Snider Gets His Way: Red Wings Here to Help Celebrate Mark Howe's Number Retirement

Snider Gets His Way: Red Wings Here to Help Celebrate Mark Howe's Number Retirement

Often, when a team or a school has a special event planned around a
sporting event, they'll try to schedule a cupcake or at least non-elite
matchup, so as to maximize the potential for an all-around good
experience for everyone on the home side. You don't schedule the best
team in the league for homecoming weekend, if possible. However, after
deciding to retire Mark Howe's number 2 fixated immediately on March 6,
2012, the evening the Flyers would be playing the team Howe played for
after his days in Philly. The Red Wings are of course more than just a
stop on Howe's career journey. They're the club for whom is father was a
legend of the game, as well as Mark's current employer.

And, they're a perennial Cup contender, currently just one point
behind Vancouver for the top spot in the Western Conference. But Ed
Snider wanted this to be the matchup when Howe's number went up, and as
is often the case, he got what he wanted despite initially being told
no. By the NHL…

Bill Roose of TheWheelDeal blog on Detroit's NHL.com page relays the story as told by Howe:

But next Tuesday’s ceremony was nearly nixed by the league, which
apparently prohibits pre-game events on the ice once the calendar flips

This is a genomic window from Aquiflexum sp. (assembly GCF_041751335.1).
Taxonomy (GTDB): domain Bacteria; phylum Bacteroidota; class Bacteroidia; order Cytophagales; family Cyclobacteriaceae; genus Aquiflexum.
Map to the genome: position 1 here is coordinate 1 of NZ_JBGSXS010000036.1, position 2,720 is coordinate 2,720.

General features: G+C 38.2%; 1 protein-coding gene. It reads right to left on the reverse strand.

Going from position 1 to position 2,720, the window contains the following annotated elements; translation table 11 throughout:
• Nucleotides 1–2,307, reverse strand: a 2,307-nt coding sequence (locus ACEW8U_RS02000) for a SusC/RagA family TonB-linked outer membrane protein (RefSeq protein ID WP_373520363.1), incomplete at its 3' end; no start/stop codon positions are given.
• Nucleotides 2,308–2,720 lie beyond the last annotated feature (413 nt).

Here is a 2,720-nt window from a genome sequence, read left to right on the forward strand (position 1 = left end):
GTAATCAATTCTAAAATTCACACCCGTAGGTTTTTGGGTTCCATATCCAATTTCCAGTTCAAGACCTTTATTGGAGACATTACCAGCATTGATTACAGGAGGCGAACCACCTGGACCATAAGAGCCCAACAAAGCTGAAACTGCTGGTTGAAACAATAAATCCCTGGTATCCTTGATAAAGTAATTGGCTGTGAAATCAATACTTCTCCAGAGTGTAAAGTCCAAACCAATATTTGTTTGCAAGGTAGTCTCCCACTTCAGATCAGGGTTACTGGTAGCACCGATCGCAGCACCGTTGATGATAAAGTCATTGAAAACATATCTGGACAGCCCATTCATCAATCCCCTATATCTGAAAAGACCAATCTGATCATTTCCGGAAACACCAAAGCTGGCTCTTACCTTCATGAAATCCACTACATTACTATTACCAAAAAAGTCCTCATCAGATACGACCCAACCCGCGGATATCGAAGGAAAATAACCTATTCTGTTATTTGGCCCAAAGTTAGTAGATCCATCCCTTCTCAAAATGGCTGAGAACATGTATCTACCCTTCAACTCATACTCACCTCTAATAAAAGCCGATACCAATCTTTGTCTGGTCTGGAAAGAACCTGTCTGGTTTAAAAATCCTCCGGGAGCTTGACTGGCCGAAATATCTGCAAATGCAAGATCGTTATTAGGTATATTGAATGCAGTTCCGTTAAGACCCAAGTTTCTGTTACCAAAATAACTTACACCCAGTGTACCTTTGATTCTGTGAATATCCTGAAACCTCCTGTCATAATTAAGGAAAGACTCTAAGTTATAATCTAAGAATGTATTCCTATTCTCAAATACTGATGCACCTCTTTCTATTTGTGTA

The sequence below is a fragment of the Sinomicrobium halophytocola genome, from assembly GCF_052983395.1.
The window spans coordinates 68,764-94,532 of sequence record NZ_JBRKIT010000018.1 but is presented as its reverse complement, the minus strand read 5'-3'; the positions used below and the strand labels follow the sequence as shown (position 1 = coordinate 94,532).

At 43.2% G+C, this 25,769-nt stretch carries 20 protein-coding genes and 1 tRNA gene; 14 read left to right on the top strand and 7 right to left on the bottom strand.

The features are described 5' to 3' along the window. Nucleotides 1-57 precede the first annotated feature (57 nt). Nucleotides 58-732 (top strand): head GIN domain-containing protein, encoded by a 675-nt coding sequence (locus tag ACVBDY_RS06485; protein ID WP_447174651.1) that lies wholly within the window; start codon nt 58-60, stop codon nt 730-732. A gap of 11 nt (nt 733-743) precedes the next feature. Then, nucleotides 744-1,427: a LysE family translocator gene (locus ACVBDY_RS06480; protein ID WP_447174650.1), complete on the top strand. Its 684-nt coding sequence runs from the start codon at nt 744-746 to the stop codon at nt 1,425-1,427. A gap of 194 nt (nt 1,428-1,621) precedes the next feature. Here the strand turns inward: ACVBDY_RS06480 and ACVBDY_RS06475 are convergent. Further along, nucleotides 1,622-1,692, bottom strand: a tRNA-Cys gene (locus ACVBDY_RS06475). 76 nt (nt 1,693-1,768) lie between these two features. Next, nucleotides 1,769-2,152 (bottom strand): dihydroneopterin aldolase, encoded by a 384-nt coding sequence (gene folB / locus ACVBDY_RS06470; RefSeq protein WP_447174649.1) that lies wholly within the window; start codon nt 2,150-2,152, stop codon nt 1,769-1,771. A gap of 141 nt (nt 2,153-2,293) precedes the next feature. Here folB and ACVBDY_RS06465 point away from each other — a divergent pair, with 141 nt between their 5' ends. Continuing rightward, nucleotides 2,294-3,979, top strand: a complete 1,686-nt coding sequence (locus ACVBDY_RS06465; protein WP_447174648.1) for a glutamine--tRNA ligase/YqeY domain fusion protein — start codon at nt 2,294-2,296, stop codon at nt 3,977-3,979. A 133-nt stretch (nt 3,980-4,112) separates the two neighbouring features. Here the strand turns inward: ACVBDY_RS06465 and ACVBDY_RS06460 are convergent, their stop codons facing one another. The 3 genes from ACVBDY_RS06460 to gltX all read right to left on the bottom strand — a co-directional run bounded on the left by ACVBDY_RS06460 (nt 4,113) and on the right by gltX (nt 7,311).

to March.

“Ed told me that the league told him ‘no’, but they
really wanted to do this with the Red Wings in town,” said Howe, the
Wings’ director of pro scouting.

As a courtesy, the Flyers put in a call to the Wings’ front office
just to double-check if they were OK with honoring the former player,
which they both share in common.

Of course, the Wings didn’t have
any objection to seeing history when Gordie and Mark Howe becomes just
the second father-son tandem in any professional sport to both have
their numbers retired. Bobby and Brett Hull were the first father and
son to have their jersey numbers retired.

Damn nice of all sides to get the event scheduled for the ideal matchup.

Now, the matchup itself…

Detroit
boasts the fourth most goals scored per game, but also the fourth best
goals against mark. Their power play and penalty kill each come in at
15th in the league. Pretty consistent, huh?

However, they're currently struggling a bit despite winning two of
their last three. Pulling back further, they've actually lost four of
six, including three in a row from February 21-25. Of course, if those
are your "struggles," your season is going fairly well. The losses came
to Chicago, who is hot as a pistol, Vancouver, and Colorado. And, the
minor skid comes off the heels of a six-game winning streak that
includes the Flyers' visit to Detroit in mid-February.

Injuries are currently an issue though, with goalie Jimmy Howard out
somewhat indefinitely while Pavel Datsyuk, Niklas Lidstrom, Jonathan